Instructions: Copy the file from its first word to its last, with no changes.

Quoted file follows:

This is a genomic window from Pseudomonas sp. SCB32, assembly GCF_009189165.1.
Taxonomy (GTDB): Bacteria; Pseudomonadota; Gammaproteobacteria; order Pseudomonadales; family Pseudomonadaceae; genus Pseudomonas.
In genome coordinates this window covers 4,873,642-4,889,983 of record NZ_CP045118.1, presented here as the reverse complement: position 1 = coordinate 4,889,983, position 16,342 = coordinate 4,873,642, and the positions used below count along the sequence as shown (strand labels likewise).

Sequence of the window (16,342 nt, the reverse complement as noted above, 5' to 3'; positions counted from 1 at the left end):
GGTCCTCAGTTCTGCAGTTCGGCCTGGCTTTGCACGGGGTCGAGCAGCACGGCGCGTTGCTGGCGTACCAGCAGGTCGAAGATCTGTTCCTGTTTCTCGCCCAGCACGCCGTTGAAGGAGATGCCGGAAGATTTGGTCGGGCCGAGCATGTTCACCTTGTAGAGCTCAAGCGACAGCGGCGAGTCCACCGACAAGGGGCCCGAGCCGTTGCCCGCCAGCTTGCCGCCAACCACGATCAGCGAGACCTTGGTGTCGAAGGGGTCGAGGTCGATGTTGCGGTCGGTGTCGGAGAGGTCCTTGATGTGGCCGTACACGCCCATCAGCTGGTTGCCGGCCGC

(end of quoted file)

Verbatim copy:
This is a genomic window from Pseudomonas sp. SCB32, assembly GCF_009189165.1.
Taxonomy (GTDB): Bacteria; Pseudomonadota; Gammaproteobacteria; order Pseudomonadales; family Pseudomonadaceae; genus Pseudomonas.
In genome coordinates this window covers 4,873,642-4,889,983 of record NZ_CP045118.1, presented here as the reverse complement: position 1 = coordinate 4,889,983, position 16,342 = coordinate 4,873,642, and the positions used below count along the sequence as shown (strand labels likewise).

Sequence of the window (16,342 nt, the reverse complement as noted above, 5' to 3'; positions counted from 1 at the left end):
GGTCCTCAGTTCTGCAGTTCGGCCTGGCTTTGCACGGGGTCGAGCAGCACGGCGCGTTGCTGGCGTACCAGCAGGTCGAAGATCTGTTCCTGTTTCTCGCCCAGCACGCCGTTGAAGGAGATGCCGGAAGATTTGGTCGGGCCGAGCATGTTCACCTTGTAGAGCTCAAGCGACAGCGGCGAGTCCACCGACAAGGGGCCCGAGCCGTTGCCCGCCAGCTTGCCGCCAACCACGATCAGCGAGACCTTGGTGTCGAAGGGGTCGAGGTCGATGTTGCGGTCGGTGTCGGAGAGGTCCTTGATGTGGCCGTACACGCCCATCAGCTGGTTGCCGGCCGC